The baby boomers are reaching age 65 at a rate of 10,000 per day. This large tranch of the US population, with most lacking sufficient savings and investments for financial autonomy, produces pressures through politicians to expend resources attempting to mitigate the lack of retirement savings. Ultimately as Milton Friedman taught, all government spending is taxation. We can anticipate continued pressure for increased government spending, an antigrowth force. How we as a society will resolve these challenges remains to be seen. For those with time remaining in their careers this situation highlights the unavoidable requirement to learn the required knowledge to earn, save and invest enough for survival first, freedom second and finally living a good life. Regardless of what action our government takes, there are not enough resources to provide a satisfactory life to the baby boomer generation that is unprepared and take care of the other concerns of the nation.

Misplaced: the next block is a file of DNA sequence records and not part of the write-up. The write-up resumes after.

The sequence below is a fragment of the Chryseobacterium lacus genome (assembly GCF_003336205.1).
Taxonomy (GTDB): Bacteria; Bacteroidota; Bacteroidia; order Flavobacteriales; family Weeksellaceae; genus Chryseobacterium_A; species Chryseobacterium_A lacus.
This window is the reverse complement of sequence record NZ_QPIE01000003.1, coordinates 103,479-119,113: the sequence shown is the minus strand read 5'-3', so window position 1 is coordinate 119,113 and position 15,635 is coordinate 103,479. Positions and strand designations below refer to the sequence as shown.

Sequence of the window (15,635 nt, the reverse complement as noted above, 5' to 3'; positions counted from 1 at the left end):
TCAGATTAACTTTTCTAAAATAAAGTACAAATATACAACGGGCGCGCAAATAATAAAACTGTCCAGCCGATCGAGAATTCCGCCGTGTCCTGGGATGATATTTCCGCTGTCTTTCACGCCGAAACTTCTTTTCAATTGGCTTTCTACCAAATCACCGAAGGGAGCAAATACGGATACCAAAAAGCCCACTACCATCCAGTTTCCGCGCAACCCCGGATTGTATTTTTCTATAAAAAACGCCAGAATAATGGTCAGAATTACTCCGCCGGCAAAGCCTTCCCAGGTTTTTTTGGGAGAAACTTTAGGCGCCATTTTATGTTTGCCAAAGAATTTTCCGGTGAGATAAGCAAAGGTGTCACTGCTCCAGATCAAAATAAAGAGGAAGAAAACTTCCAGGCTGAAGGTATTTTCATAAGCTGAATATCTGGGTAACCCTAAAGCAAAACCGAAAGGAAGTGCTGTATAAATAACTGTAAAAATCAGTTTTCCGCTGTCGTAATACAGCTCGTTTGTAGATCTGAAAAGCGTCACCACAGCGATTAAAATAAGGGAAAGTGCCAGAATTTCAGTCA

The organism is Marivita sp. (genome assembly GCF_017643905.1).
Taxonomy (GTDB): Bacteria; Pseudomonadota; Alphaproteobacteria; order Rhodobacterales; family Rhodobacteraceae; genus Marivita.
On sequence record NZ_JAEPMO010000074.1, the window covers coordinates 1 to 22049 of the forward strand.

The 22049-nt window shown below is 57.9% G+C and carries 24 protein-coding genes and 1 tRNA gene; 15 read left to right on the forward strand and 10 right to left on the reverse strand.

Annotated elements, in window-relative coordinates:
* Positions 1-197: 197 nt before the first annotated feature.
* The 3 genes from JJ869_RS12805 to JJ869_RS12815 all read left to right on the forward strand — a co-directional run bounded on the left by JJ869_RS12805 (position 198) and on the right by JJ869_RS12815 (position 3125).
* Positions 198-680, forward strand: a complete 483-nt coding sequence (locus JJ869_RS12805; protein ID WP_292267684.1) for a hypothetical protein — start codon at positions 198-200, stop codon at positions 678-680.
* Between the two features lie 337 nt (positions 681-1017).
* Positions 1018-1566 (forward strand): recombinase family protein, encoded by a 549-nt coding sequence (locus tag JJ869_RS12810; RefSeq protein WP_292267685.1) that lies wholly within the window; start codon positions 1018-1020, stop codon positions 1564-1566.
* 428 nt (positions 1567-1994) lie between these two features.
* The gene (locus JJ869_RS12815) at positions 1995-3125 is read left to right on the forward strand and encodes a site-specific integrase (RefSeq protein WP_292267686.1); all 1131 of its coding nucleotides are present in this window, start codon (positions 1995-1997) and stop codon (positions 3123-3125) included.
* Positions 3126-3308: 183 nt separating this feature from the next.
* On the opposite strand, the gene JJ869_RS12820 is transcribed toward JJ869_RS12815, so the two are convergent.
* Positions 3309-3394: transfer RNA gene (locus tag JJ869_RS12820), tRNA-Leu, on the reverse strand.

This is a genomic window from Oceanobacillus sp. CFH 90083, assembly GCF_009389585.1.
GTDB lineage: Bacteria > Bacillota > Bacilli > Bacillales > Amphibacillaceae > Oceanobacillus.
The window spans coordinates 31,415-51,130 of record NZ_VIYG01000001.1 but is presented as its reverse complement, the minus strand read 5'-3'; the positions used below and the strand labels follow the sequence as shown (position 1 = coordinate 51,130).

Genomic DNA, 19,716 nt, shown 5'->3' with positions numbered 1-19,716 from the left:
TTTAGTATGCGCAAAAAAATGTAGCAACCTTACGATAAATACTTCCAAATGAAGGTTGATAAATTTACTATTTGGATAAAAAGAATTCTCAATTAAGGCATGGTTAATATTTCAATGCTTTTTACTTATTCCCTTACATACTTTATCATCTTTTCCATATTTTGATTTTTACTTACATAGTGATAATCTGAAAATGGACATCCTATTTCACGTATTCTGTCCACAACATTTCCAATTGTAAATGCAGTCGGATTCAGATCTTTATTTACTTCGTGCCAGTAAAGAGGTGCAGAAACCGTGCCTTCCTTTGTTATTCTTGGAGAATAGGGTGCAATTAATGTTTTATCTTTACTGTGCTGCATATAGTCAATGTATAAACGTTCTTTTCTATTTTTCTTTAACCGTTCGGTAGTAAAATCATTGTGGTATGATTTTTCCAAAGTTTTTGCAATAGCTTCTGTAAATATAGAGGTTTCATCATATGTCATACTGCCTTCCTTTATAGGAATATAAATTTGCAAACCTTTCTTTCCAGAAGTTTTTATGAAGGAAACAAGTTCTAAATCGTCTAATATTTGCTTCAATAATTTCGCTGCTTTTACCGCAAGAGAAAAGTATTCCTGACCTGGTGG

“You only find out who’s swimming naked when the tide goes out.” Warren Buffett
- If you use debt financing, can you increase lenders’ commitments and/or lock-in interest rates for three to five years?
- How will your business perform in a low-growth environment? What threats, obligations and opportunities are unique to this situation?
- What new offers, practices, narratives and strategies will increase the rate of growth of enterprise value in your firm?
- How is your business affected by economic conditions in China? What new thinking and actions are required for you to be prepared for the variety of likely possibilities?
- Are you learning at a sufficient pace to earn, save and invest enough to survive, be free and live a good life?
- Think through the consequences of our present economic and political situation. Are you satisfied with your participation in the process?
- Where in your business is new technology reducing the value of your offers? Where can you use technology to perform more effectively, strategically and competitively?
“We don’t get a chance to do that many things, and every one should be really excellent. Because this is our life. Life is brief, and then you die, you know? And we’ve chosen to do this with our lives. So it better be damn good. It better be worth it. ” Steve Jobs